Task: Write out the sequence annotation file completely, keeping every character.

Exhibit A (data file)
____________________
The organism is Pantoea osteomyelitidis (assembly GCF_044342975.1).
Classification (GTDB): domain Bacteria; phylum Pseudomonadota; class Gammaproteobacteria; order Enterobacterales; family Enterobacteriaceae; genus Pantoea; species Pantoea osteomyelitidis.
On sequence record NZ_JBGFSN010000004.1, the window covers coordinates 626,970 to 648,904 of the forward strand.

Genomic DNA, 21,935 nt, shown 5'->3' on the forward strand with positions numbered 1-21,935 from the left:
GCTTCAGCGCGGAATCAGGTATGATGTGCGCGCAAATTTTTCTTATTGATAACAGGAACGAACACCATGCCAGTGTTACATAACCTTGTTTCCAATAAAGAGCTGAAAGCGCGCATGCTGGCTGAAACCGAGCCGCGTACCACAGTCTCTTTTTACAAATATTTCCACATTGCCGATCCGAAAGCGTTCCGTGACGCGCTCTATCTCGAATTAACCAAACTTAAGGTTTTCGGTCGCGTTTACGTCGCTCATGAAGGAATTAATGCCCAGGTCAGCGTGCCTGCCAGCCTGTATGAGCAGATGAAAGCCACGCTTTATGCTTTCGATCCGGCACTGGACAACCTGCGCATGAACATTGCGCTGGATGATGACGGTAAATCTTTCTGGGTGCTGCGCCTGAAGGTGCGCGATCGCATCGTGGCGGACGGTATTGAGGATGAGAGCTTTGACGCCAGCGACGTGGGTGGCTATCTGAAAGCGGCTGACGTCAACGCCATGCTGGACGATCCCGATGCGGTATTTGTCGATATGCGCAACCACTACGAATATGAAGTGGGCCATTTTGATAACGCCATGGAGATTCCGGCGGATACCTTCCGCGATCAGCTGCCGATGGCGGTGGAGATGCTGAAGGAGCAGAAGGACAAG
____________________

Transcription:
The organism is Pantoea osteomyelitidis (assembly GCF_044342975.1).
Classification (GTDB): domain Bacteria; phylum Pseudomonadota; class Gammaproteobacteria; order Enterobacterales; family Enterobacteriaceae; genus Pantoea; species Pantoea osteomyelitidis.
On sequence record NZ_JBGFSN010000004.1, the window covers coordinates 626,970 to 648,904 of the forward strand.

Genomic DNA, 21,935 nt, shown 5'->3' on the forward strand with positions numbered 1-21,935 from the left:
GCTTCAGCGCGGAATCAGGTATGATGTGCGCGCAAATTTTTCTTATTGATAACAGGAACGAACACCATGCCAGTGTTACATAACCTTGTTTCCAATAAAGAGCTGAAAGCGCGCATGCTGGCTGAAACCGAGCCGCGTACCACAGTCTCTTTTTACAAATATTTCCACATTGCCGATCCGAAAGCGTTCCGTGACGCGCTCTATCTCGAATTAACCAAACTTAAGGTTTTCGGTCGCGTTTACGTCGCTCATGAAGGAATTAATGCCCAGGTCAGCGTGCCTGCCAGCCTGTATGAGCAGATGAAAGCCACGCTTTATGCTTTCGATCCGGCACTGGACAACCTGCGCATGAACATTGCGCTGGATGATGACGGTAAATCTTTCTGGGTGCTGCGCCTGAAGGTGCGCGATCGCATCGTGGCGGACGGTATTGAGGATGAGAGCTTTGACGCCAGCGACGTGGGTGGCTATCTGAAAGCGGCTGACGTCAACGCCATGCTGGACGATCCCGATGCGGTATTTGTCGATATGCGCAACCACTACGAATATGAAGTGGGCCATTTTGATAACGCCATGGAGATTCCGGCGGATACCTTCCGCGATCAGCTGCCGATGGCGGTGGAGATGCTGAAGGAGCAGAAGGACAAG